It won't be just the Arizona heat making Suns GM Ryan McDonough sweat. Now that Phoenix has won the NBA Draft Lottery, McDonough will have to choose between pleasing local fans by taking University of Arizona and Arizona high school standout DeAndre Ayton, or taking advantage of the connection between his new coach, Igor Kokoskov, and Luka Doncic, Kokoskov's pupil on the Slovenian national team. ESPN's Jonathan Givony has the Suns taking Ayton, which would make him the fifth City of Palms player to go No. 1 overall since 2010. Givony has four other City of Palms alums among his projected lottery picks this year, as we note here.
Less than a month after breaking LeBron James' scoring record with a 44-point MVP-winning performance at the Jordan Brand Classic, City of Palms alum Emmitt Williams delivered another stirring performance at the Ballislife All-American Game. The LSU signee and Orlando Oak Ridge power forward notched game highs of 31 points and 12 rebounds, earning co-MVP honors with future LSU teammate Moses Brown. Williams and  Orlando Christian Prep's Nassir Little were the City of Palms representatives on the Ballislife All-American Team Second Five.  Junior Vernon Carey, who dazzled as he led University School (Fort Lauderdale) to the 2017 City of Palms championship,  was named to the Ballislife All-American Team First Five. So too was  Duke-bound R.J. Barrett, who helped Montverde Academy to the 2016 City of Palms title.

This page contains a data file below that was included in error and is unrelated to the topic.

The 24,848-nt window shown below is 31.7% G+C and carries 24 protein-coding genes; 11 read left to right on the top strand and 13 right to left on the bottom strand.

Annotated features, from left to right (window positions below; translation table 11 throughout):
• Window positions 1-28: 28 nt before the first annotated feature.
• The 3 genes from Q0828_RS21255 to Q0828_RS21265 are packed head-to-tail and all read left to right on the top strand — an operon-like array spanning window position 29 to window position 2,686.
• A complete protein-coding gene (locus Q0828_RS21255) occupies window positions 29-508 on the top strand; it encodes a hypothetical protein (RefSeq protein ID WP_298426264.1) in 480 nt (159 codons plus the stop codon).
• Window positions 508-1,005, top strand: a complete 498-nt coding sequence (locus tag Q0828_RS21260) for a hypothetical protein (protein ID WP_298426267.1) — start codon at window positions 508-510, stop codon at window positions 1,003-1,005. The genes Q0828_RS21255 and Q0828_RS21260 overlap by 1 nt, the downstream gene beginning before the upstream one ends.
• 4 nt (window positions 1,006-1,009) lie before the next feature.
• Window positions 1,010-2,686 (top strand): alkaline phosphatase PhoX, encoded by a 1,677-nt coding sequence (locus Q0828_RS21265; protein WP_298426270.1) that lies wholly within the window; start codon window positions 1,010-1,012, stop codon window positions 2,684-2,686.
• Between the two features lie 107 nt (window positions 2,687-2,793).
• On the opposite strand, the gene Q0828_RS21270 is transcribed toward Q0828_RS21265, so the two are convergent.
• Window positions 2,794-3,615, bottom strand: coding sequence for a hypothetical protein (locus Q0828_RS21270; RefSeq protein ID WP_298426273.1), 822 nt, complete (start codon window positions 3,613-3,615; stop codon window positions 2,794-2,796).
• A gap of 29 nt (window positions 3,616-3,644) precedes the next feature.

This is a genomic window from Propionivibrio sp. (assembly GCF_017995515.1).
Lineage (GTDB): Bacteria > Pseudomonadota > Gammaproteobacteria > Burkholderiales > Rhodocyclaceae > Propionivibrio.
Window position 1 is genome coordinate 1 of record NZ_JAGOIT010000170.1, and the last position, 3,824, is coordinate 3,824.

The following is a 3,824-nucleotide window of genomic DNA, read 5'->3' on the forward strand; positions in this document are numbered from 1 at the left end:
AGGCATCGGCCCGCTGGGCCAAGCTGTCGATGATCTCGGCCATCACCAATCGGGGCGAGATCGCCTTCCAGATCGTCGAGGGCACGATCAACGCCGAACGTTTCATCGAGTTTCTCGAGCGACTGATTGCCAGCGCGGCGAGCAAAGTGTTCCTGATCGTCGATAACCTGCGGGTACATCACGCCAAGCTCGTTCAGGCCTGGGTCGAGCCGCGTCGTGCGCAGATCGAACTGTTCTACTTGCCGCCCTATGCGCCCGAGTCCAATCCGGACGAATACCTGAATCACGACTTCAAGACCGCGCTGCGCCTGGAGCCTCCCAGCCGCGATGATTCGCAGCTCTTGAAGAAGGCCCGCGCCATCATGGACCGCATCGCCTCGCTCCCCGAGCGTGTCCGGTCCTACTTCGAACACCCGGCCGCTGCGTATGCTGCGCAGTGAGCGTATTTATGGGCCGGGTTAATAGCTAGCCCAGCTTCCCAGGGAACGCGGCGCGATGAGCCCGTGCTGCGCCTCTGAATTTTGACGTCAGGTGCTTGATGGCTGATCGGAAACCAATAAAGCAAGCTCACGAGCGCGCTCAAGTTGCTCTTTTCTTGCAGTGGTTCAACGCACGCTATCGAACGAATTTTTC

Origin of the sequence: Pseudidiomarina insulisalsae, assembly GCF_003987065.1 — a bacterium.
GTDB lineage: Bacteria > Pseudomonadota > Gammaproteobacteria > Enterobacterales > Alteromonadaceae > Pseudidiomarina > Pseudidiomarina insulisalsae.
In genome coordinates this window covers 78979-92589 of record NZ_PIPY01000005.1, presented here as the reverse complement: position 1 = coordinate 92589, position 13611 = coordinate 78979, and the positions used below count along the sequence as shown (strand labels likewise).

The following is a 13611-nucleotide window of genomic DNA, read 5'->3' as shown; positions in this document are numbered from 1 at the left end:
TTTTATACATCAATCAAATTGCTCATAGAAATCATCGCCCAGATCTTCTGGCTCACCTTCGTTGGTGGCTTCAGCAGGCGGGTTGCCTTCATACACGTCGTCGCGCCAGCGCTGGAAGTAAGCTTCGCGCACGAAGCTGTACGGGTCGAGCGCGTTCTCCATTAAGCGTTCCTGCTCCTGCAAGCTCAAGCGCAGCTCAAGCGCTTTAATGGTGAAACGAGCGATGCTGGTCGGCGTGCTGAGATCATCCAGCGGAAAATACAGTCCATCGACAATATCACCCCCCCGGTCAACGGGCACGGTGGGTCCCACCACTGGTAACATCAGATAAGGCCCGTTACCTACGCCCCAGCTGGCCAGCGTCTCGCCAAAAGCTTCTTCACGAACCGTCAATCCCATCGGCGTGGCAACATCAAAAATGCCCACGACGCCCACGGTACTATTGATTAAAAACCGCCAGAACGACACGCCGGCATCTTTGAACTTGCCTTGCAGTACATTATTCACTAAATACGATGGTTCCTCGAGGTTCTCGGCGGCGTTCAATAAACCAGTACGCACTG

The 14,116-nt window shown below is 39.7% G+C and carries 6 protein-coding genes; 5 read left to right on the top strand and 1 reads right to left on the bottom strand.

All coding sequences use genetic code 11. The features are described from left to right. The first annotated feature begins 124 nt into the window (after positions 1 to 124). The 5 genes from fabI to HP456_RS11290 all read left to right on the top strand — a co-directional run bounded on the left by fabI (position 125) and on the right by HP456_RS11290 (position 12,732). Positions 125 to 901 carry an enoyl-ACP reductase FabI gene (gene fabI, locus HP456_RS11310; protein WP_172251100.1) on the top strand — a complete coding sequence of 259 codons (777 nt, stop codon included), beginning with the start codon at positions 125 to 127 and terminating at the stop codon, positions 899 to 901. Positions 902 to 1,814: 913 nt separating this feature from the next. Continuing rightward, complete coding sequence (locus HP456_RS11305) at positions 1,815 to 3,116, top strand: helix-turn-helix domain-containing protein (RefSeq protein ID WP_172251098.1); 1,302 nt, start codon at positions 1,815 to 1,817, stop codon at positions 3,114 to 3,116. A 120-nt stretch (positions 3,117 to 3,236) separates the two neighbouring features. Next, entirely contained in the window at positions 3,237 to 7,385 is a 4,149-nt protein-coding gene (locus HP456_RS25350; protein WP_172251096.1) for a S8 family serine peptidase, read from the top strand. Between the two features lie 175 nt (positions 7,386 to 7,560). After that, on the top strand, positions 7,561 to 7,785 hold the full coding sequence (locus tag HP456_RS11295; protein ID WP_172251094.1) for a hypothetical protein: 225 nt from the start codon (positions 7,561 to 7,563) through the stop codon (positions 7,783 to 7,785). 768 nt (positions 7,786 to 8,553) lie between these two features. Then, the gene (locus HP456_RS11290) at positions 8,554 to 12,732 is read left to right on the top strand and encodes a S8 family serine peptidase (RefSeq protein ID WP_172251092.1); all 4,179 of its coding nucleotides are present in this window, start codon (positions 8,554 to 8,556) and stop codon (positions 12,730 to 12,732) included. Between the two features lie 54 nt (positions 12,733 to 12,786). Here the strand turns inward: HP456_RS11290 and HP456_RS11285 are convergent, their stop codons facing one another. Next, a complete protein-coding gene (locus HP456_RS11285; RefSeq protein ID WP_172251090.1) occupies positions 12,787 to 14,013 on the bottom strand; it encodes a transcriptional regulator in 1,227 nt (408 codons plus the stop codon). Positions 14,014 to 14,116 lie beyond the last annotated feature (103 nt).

(Credit NJ Hoop Recruit)
(Credit EliteMixtapes)
(Credit NJ Hoop Recruit)
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Thirty years after his father was the starting point guard for an NCAA champion, City of Palms alumnus Cole Anthony may have the chance to say the same. The son of UNLV legend Greg Anthony is tearing up the Nike Elite Youth Basketball League circuit, averaging a league-high 25.6 points per game through the first three weeks of competition. The performance earned him the top spot in the  USA TODAY Chosen 25 2019 Boys Basketball  rankings this week. He'll have to answer for an assist-to-turnover ratio that includes more turnovers per game (3.9) than assists (3.6), but Anthony is clearly one of the top talents in the nation heading into his senior year at Archbishop Molloy (N.Y.)
Director of Officiating Kevin Hetherington expounded on some of the differences between officiating the NBA and top-level college and high school basketball in last month's newsletter. This time around, with the NBA Playoffs getting down to the Conference Finals, we ask Kevin more about what sets the Association apart - and how younger players are following its lead.

Q.   Has anything specific taken place recently to erode the level of control that NBA refs have?

A.  "One of the things that's happening is The Last Two Minute Reports they issue after every game. How can you critique someone on what happened in the last two minutes of the game without the context of what happened in the minutes prior to that? There's no context for what happens in the rest of the game in the Last Two Minute Reports. It's created friction."

Q. You said last month that you don't see a ton of combative behavior from NBA players toward officials rubbing off on top-level amateurs. But is there anything you've seen that you try to put a stop to?

A.  Some of the stuff that does trickle down is players trying to fool referees. They know that referees can be fooled, so they do things in their game to literally try to fool us. It becomes a difficult thing to referee. I will tell players occasionally, 'Honestly, I can't tell when you're being fouled or when you're not being fouled, because you spend so much time trying to fool me, I don't know. I can't tell the difference. So I basically tell them to knock it off."

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